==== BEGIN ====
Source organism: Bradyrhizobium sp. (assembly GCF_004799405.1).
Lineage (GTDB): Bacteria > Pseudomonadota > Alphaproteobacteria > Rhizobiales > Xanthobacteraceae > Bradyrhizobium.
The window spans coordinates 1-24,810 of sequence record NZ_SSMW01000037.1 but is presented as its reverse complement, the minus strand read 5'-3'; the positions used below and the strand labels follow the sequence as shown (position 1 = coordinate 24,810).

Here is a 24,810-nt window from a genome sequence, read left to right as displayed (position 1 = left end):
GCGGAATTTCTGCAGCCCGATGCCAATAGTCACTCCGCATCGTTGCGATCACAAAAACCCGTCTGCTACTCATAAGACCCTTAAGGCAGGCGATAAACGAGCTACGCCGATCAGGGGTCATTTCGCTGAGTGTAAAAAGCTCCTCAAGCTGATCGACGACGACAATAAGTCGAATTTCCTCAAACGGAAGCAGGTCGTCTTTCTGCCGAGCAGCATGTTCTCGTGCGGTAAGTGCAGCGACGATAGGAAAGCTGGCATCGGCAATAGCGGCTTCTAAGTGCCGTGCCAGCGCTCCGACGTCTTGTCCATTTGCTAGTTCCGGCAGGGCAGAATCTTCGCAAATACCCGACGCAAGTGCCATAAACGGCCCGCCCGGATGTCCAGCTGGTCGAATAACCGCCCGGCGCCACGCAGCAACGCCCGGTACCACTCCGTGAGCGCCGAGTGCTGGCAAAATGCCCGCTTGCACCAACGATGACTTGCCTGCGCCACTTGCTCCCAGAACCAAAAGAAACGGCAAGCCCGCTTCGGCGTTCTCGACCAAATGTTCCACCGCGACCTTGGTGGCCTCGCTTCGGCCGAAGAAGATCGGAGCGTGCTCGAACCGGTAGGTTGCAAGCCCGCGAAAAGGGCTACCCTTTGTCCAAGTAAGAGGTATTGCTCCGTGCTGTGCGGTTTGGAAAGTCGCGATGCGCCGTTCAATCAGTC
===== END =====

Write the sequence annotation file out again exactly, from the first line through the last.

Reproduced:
Source organism: Bradyrhizobium sp. (assembly GCF_004799405.1).
Lineage (GTDB): Bacteria > Pseudomonadota > Alphaproteobacteria > Rhizobiales > Xanthobacteraceae > Bradyrhizobium.
The window spans coordinates 1-24,810 of sequence record NZ_SSMW01000037.1 but is presented as its reverse complement, the minus strand read 5'-3'; the positions used below and the strand labels follow the sequence as shown (position 1 = coordinate 24,810).

Here is a 24,810-nt window from a genome sequence, read left to right as displayed (position 1 = left end):
GCGGAATTTCTGCAGCCCGATGCCAATAGTCACTCCGCATCGTTGCGATCACAAAAACCCGTCTGCTACTCATAAGACCCTTAAGGCAGGCGATAAACGAGCTACGCCGATCAGGGGTCATTTCGCTGAGTGTAAAAAGCTCCTCAAGCTGATCGACGACGACAATAAGTCGAATTTCCTCAAACGGAAGCAGGTCGTCTTTCTGCCGAGCAGCATGTTCTCGTGCGGTAAGTGCAGCGACGATAGGAAAGCTGGCATCGGCAATAGCGGCTTCTAAGTGCCGTGCCAGCGCTCCGACGTCTTGTCCATTTGCTAGTTCCGGCAGGGCAGAATCTTCGCAAATACCCGACGCAAGTGCCATAAACGGCCCGCCCGGATGTCCAGCTGGTCGAATAACCGCCCGGCGCCACGCAGCAACGCCCGGTACCACTCCGTGAGCGCCGAGTGCTGGCAAAATGCCCGCTTGCACCAACGATGACTTGCCTGCGCCACTTGCTCCCAGAACCAAAAGAAACGGCAAGCCCGCTTCGGCGTTCTCGACCAAATGTTCCACCGCGACCTTGGTGGCCTCGCTTCGGCCGAAGAAGATCGGAGCGTGCTCGAACCGGTAGGTTGCAAGCCCGCGAAAAGGGCTACCCTTTGTCCAAGTAAGAGGTATTGCTCCGTGCTGTGCGGTTTGGAAAGTCGCGATGCGCCGTTCAATCAGTC